POA6 – “Know your Weapons” pt. 1 – Put On The Armor – A Manual for Spiritual Warfare w/Dr. Paul Thigpen Ph.D.

Catholic Spiritual Formation - Catholic Spiritual Direction

Episode 6 – “Know your Weapons” pt. 1- Put on The Armor – A Manual for Spiritual Warfare with Dr. Paul Thigpen Ph.D

Dr. Thigpen offers insights on the Manual for Spiritual Warfare Chapter 4:

The weapon of prayer In writing to the Ephesians, St. Paul goes on to identify several specific pieces of armor, and weapons as well. Indispensable in this list of the spiritual warrior’s equipment is prayer. “With all prayer and supplication,” he insists, “pray at all times in the Spirit, and  .  .  . be vigilant in all perseverance and all supplication for all the saints” (Eph 6: 18).

The weapon of worship Of course, prayer isn’t just a private matter. Praying not just for others, but with others, forms an important part of spiritual warfare. And the most perfect prayer in which we can join with our fellow warriors is the prayer of the Mass.

Worship is a spiritual weapon. When we worship God, we enter into His presence in a powerful way. Because demons tremble at His presence, they are reluctant to follow us there.

The weapon of Eucharistic adoration Outside of Mass, the other great refuge from the Devil and his wiles is prayer before the Blessed Sacrament.

The weapon of fasting Throughout Sacred Scripture, we find that when God’s people fast, the power of their prayers is increased, especially when they are engaged in spiritual warfare. In the Old Testament, the Lord told Isaiah that a fast properly undertaken would “loose the bonds of wickedness  .  .  . undo the thongs of the yoke  .  .  . let the oppressed go free” (Is 58: 6).

Visit here for other episodes in this series:
Put On The Armor – A Manual for Spiritual Warfare w/Dr. Paul Thigpen Ph.D.

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The “Manual for Spiritual Warfare” can be found here

Paul Thigpen, Ph.D, is the Editor of TAN Books in Charlotte, North Carolina. An internationally known speaker, best-selling author and award-winning journalist, Paul has published forty-three books in a wide variety of genres and subjects: history and biography, spirituality and apologetics, anthologies and devotionals, family life and children’s books, study guides and reference works, fiction and collections of poetry and prayers.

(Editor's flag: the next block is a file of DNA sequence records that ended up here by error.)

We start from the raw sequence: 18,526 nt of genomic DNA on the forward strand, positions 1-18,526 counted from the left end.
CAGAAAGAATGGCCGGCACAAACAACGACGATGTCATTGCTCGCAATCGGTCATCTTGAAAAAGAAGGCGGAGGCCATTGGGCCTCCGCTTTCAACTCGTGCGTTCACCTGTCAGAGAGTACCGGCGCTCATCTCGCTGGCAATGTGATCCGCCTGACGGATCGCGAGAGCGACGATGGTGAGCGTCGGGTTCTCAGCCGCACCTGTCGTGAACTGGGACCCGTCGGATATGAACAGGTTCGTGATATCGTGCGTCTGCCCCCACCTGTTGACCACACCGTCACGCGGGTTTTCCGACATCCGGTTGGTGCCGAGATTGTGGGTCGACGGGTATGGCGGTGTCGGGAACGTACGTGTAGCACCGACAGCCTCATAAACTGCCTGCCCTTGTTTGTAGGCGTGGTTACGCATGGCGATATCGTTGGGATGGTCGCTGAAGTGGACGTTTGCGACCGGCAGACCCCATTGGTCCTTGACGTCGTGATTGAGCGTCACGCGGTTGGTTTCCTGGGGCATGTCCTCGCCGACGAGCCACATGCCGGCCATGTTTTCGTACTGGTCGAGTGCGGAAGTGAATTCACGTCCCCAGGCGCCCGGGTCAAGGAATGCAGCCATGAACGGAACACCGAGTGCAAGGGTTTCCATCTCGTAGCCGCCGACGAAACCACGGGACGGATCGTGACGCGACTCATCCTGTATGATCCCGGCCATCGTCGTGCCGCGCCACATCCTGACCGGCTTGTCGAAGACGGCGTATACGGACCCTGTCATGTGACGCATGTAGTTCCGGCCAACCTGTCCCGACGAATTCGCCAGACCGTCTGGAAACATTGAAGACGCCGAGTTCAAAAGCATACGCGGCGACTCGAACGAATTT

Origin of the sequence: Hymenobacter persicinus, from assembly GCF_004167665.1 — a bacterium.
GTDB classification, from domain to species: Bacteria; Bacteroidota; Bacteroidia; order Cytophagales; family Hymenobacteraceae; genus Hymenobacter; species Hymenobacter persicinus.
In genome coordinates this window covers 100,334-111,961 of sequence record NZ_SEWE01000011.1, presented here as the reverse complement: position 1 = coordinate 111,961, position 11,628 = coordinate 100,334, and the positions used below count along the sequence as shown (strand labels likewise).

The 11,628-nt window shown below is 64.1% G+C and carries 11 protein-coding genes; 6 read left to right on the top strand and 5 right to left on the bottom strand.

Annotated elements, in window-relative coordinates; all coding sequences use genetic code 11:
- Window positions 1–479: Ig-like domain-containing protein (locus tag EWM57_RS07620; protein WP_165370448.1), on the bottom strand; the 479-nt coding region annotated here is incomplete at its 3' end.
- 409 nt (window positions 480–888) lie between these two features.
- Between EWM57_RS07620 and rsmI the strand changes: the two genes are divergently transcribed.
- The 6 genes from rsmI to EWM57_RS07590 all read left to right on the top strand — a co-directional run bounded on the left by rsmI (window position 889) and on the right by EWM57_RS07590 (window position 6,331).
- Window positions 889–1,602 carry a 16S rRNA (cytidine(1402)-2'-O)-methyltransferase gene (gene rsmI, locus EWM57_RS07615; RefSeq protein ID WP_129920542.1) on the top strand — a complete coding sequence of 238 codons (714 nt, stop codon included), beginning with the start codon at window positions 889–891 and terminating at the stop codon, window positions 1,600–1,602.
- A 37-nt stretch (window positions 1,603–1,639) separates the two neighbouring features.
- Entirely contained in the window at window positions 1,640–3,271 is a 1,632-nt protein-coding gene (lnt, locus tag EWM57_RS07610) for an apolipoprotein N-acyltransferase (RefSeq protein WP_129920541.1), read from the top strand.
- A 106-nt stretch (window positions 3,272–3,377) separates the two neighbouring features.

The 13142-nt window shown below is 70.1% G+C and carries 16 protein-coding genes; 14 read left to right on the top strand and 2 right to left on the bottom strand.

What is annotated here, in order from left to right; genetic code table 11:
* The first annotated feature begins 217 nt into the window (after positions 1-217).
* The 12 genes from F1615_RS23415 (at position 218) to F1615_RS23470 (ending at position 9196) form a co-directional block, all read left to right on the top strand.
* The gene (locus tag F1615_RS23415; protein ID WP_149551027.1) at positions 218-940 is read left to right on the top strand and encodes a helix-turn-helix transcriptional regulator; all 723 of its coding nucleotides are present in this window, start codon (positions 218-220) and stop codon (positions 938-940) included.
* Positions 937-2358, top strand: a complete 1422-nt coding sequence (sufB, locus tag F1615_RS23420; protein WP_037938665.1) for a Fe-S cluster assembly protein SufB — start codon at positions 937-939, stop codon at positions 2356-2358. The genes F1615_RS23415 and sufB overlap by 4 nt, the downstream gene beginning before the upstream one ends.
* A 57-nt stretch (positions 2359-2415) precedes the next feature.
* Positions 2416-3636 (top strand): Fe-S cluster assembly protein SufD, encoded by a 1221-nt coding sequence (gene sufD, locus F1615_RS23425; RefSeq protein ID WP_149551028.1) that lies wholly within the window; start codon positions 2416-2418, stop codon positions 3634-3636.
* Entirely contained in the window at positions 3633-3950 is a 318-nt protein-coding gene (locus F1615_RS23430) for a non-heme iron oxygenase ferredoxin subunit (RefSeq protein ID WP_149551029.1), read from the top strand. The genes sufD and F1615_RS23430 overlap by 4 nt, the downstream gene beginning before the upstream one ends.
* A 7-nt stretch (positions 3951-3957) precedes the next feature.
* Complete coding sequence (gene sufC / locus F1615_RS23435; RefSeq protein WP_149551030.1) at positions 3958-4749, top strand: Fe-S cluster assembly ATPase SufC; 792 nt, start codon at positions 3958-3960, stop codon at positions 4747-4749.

Paul graduated from Yale University in 1977 summa cum laude, Phi Beta Kappa, with Distinction in the Major of Religious Studies. He was later awarded the George W. Woodruff Fellowship at Emory University in Atlanta, where he earned an M.A. (1993) and a Ph.D. (1995) in Historical Theology. In 1993 he was named as a Jacob K. Javits Fellow by the U.S. Department of Education. He has served on the faculty of several universities and colleges.

In 2008 Paul was appointed by the United States Conference of Catholic Bishops to their National Advisory Council for a four-year term. He has served the Church as a theologian, historian, apologist, evangelist, and catechist in a number of settings,speaking frequently in Catholic and secular media broadcasts and at conferences, seminars, parish missions, and scholarly gatherings.

 

IP#131 Fr. Louis Cameli – The Devil You Do Not Know on Inside the Pages with Kris McGregor

“The Devil You Don’t Know: Recognizing and Resisting Evil in Everyday Life” is not about some “sensationalistic” overview of the “creepy”, instead it is a solid resource for those seeking to vanquish the ordinary means in which evil disrupts and damages our spiritual lives.   Highly recommended, I’ve passed this book along to many.

 

You can find this book here

Publisher’s Weekly says it well:

In some ways, it’s easy to believe in a devil who makes heads spin round and enables people to levitate. Ubiquitous movies and books about possession and exorcism have trained spiritual seekers to identify evil by its expected Hollywood conventions. By contrast, Rev. Louis J. Cameli, nationally renowned pastoral leader and priest of the Archdiocese of Chicago, paints a challenging, unsettling portrait of the devil as a formidable adversary who works great harm, often in quiet, less-seen ways.

While remaining a fixture of popular culture, the devil has–until now–been largely ignored in contemporary spiritual writing. Cameli exposes the devil’s tactics of deception, division, diversion, and discouragement, in individuals and also in institutions. This thoroughly biblical, deft exploration considers the personal and social dimensions of sin, and offers both enlightenment and hope in the power of Christ at work to overcome evil.

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